In today's New York Times, I read a disturbing article about fish (see http://www.nytimes.com/2013/02/21/us/survey-finds-that-fish-are-often-not-what-label-says.html?_r=0). According to the article, recent research by a nonprofit group called Oceanea indicates that the fish we purchase may not actually be what their label indicates.
While it may indeed be difficult to differentiate between certain types of fish, the mis-labeling becomes a problem when it is hazardous to a consumer's health. For instance, tilefish - which has a high mercury content - was sold as tilefish. Similarly, farmed salmon - which is often full of pesticides and other chemicals - was sold as wild salmon.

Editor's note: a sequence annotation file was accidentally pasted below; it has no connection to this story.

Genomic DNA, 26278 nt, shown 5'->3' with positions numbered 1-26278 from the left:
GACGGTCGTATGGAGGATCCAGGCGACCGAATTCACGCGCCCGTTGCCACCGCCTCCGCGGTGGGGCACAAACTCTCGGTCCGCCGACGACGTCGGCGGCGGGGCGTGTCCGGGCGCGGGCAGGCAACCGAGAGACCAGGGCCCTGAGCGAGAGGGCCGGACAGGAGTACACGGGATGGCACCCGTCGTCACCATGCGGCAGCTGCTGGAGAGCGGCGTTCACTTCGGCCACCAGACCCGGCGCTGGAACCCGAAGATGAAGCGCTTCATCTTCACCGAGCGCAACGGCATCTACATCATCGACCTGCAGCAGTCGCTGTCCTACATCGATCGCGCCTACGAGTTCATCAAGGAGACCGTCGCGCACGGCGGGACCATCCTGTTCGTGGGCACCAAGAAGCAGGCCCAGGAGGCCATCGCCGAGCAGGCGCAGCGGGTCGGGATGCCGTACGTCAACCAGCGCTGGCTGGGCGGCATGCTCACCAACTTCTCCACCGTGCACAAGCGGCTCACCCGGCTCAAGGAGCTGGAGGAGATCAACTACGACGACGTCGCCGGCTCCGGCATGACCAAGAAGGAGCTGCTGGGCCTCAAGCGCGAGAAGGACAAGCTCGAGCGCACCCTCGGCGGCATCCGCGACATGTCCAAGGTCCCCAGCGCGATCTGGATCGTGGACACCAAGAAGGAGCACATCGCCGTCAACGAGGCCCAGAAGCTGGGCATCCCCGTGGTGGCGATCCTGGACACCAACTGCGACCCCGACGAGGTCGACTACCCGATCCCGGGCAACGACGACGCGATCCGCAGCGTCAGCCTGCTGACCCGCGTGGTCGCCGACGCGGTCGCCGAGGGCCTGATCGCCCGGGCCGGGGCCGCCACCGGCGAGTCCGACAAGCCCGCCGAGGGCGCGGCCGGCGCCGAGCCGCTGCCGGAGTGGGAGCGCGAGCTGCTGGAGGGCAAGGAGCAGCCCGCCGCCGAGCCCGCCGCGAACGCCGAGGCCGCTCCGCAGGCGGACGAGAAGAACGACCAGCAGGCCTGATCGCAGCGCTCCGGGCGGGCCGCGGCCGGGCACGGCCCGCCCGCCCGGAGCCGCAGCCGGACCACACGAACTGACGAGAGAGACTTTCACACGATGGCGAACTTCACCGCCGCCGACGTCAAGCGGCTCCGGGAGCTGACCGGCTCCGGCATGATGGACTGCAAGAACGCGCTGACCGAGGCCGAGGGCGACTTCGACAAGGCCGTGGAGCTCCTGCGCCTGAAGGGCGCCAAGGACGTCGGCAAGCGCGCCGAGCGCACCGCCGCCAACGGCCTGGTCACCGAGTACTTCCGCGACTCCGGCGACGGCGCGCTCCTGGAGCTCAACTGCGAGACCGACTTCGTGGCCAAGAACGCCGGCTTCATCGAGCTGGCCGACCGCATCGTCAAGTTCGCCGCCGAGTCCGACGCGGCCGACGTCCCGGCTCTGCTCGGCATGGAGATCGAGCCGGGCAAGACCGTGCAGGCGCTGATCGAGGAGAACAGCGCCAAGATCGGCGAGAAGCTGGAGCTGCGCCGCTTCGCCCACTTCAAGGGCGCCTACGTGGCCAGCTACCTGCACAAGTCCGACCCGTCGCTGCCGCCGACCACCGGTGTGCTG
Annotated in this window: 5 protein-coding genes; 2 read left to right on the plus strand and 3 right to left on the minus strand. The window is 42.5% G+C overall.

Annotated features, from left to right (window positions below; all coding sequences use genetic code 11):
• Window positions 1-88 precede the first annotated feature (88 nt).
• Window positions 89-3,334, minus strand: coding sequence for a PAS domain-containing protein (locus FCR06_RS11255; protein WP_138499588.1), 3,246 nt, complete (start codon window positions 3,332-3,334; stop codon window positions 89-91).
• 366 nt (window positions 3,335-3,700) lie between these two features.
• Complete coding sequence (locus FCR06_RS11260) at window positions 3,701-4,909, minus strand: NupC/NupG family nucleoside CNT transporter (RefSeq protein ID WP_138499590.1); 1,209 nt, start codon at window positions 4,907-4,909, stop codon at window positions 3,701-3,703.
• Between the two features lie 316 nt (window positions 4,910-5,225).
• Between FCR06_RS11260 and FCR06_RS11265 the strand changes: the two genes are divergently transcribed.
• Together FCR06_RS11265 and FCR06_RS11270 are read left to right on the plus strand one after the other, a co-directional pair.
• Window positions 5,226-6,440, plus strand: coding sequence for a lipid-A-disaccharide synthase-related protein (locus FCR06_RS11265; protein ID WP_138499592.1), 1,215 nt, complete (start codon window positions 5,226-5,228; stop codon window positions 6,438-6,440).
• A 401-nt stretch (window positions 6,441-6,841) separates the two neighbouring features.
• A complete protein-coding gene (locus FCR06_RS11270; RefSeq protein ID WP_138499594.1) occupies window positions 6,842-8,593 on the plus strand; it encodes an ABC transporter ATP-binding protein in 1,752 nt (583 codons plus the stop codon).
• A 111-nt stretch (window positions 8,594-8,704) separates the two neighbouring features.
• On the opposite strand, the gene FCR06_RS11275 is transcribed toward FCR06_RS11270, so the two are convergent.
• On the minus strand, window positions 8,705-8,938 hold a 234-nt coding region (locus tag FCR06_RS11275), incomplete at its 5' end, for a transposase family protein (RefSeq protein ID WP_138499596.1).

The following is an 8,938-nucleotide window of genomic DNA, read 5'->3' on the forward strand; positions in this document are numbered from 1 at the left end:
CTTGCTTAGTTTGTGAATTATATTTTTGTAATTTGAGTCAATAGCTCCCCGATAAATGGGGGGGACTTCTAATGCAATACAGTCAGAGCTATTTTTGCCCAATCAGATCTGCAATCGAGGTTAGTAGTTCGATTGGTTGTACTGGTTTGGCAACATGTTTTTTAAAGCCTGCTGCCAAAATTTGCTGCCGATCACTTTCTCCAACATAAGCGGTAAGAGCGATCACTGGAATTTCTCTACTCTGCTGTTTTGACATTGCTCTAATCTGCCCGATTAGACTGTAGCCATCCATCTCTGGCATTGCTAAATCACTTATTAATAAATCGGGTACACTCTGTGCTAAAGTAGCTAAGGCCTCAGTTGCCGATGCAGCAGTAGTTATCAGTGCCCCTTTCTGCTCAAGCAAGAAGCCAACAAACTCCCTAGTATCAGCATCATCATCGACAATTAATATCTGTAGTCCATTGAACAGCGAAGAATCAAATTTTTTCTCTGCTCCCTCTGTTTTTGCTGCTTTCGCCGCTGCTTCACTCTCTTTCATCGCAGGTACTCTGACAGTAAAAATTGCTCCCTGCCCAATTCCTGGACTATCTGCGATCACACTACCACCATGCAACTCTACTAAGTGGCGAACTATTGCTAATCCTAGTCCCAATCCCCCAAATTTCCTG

Last week, a similar event occurred in Europe, where it was discovered that horse meat was being sold as beef in frozen dinners (see http://rendezvous.blogs.nytimes.com/2013/02/14/horse-meat-scandal-is-the-era-of-cheap-food-over/). The scandal was made worse by the fact that a strong drug used for horses was found in the food chain.
In both these cases, it appears that companies' economic profits took precedence over the health and wellbeing of consumers. This, to me, is very troubling news and suggests that we need to be even more careful and pro-active about the food we eat and where it comes from. We should also focus more on the quality of the food we eat over quantity. After all, cheap food is not really cheaper if it can be harmful to our health.
Rachel Khanna is a Certified Health Counselor. She resides with her husband and four daughters in Greenwich. Visit her website at: http://www.liveeatcookhealthy.com